Feedback is one of the greatest tools an entrepreneur can use to grow a successful startup – yet, every few months, it seems like a story surfaces of an entrepreneur who didn’t take feedback very well.
Usually, a business owner responds in a rage against a customer’s one-star review, then other customers push back, and there is a viral social meltdown.
For example, last year, a restaurant manager in Virginia went too far in trying to make things right with a dissatisfied customer. After seeing a poor online review of their restaurant, the manager remade the meal and decided to deliver it, without the unhappy customer’s knowledge.
As you might imagine, this backfired, and the customer was shocked and horrified to find that the manager had looked up her address, showed up unannounced, and called her number several times saying he was standing outside her door.
Receiving feedback, especially negative, can be a very delicate process and you need to prepare yourself for the reality that not every customer experience will be a positive one. However, by swallowing your pride and accepting that there is room for improvement, feedback can change your startup for the better.
This guide will help you use feedback effectively to grow your startup while avoiding going viral for all the wrong reasons.
Why is Collecting Feedback Important?
When I first started freelance writing, I was terrified of feedback. I would spend hours researching and writing articles hoping to never see them again after they were delivered. I never wanted feedback because I feared shedding light on any issues would make me look unconfident.
Eventually, I decided to ask for feedback from a client with whom I had a good relationship. They responded by telling me that I was one of their favorite contractors. This eventually led to me renegotiating my rates and taking on more assignments with the client – which might never have happened if I didn’t ask for feedback.
Feedback is essential for growth – personally, professionally, and within relationships. In our increasingly competitive world, even the most stable types of businesses must be willing to prioritize feedback if they want to survive.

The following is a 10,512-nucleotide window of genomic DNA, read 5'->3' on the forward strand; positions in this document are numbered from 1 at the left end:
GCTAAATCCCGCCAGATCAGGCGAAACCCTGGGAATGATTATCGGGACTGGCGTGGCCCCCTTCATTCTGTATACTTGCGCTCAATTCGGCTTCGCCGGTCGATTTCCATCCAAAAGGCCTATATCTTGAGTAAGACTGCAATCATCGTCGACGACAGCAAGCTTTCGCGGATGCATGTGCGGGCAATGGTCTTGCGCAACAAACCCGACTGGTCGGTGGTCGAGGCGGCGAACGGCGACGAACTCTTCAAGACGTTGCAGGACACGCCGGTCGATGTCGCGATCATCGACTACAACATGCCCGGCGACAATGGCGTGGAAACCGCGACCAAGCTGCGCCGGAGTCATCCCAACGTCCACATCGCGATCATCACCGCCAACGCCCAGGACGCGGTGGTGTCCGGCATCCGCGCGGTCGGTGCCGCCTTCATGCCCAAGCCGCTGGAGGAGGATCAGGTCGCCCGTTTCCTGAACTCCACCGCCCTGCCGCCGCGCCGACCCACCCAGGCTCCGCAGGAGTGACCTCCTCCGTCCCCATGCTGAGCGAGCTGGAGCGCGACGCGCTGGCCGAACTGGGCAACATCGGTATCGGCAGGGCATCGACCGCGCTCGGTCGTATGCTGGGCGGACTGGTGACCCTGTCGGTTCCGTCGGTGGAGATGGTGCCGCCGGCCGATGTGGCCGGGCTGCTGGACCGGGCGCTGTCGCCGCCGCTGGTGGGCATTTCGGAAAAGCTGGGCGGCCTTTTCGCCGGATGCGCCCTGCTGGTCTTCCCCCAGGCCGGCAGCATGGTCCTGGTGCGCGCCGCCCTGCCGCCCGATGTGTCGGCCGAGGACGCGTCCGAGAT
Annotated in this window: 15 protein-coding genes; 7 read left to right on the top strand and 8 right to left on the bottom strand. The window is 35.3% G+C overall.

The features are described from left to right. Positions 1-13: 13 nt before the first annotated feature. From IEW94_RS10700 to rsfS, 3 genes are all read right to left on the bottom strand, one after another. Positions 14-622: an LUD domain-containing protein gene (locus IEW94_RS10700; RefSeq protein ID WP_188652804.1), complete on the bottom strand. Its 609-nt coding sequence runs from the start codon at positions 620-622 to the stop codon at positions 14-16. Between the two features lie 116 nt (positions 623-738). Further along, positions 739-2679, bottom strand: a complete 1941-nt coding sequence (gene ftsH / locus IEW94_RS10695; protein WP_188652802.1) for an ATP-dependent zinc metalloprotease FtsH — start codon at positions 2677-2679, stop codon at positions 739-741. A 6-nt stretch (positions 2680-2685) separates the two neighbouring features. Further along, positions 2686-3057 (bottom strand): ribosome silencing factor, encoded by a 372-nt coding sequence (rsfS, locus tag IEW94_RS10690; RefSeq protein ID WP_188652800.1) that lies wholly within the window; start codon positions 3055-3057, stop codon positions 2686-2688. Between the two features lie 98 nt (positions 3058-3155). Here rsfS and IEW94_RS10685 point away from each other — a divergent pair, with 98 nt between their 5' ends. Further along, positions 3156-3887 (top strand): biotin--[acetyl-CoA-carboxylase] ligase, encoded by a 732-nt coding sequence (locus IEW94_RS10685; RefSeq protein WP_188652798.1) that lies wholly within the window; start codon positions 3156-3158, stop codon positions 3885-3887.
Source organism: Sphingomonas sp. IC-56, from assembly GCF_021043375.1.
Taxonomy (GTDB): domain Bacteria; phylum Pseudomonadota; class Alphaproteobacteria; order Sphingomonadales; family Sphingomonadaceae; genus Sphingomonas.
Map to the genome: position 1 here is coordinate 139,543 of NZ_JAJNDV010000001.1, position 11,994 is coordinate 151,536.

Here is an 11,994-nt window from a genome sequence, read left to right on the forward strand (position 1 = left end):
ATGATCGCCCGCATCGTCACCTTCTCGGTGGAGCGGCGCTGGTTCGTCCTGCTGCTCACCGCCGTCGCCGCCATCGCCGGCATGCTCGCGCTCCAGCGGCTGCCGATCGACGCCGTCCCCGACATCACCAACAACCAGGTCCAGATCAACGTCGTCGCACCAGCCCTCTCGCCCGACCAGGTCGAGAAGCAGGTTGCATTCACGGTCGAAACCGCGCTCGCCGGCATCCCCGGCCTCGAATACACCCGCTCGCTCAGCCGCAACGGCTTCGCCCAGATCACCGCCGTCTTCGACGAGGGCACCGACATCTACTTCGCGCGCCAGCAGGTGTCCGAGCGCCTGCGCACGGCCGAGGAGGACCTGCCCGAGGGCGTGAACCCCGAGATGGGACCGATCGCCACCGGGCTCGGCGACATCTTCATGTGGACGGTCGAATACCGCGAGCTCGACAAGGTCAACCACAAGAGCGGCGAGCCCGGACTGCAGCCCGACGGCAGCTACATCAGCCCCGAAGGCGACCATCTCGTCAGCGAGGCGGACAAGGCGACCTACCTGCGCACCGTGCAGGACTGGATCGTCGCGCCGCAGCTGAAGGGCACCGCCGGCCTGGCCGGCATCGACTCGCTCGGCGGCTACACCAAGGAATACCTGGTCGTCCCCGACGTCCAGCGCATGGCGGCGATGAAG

Feedback gives your company the power to adapt. Many startups fail in the first few years, but those who succeed must continue fighting. From 1955 to 2014, only 12% of companies remained listed on the Fortune 500. The remaining 88% of companies either went bankrupt, fell out of the top list, or were bought.
While this is an extensive dataset, the average life expectancy on the Fortune 500 is continuing to shrink, with most companies failing to last more than 15 years on the list.
Even today’s powerhouse companies must be willing to analyze and adapt their strategies less they risk suffering the same fate as other “unsinkable giants” like RIM and Sears.
Who Should You Collect Feedback From?
Every startup is unique, which means your clients, customers, and employees all see your business differently and compare it to other brands with which they interact. By understanding where feedback comes from and the value of the source, you can optimize the channel effectively.
Below are some of the most common feedback sources for startups.
- New customers: Learn how they found your brand, why they chose to buy from you, what competitors they have engaged with, and what they thought of the overall customer experience.
- Loyal customers: Seek out these customers to identify your strengths, find weaknesses to improve upon, and formulate new ideas for growth and customer loyalty. This customer base is easier to receive feedback from because they already like your brand. By asking for feedback, you are illustrating your commitment to keeping them happy and satisfied – which will improve the relationship further.
- Lost customers: Customers who leave your business are just as valuable as the loyal clients who love your brand. In the same way that you provide exit interviews for employees, ask customers to provide honest surveys about why they are leaving, so you can see where your weaknesses are and how you are losing business to others in the market.
- Employees: Your staff can provide insight into multiple parts of your startup. They can share how effective they think the products and sales processes are while also providing feedback on your management style and the organization of the company.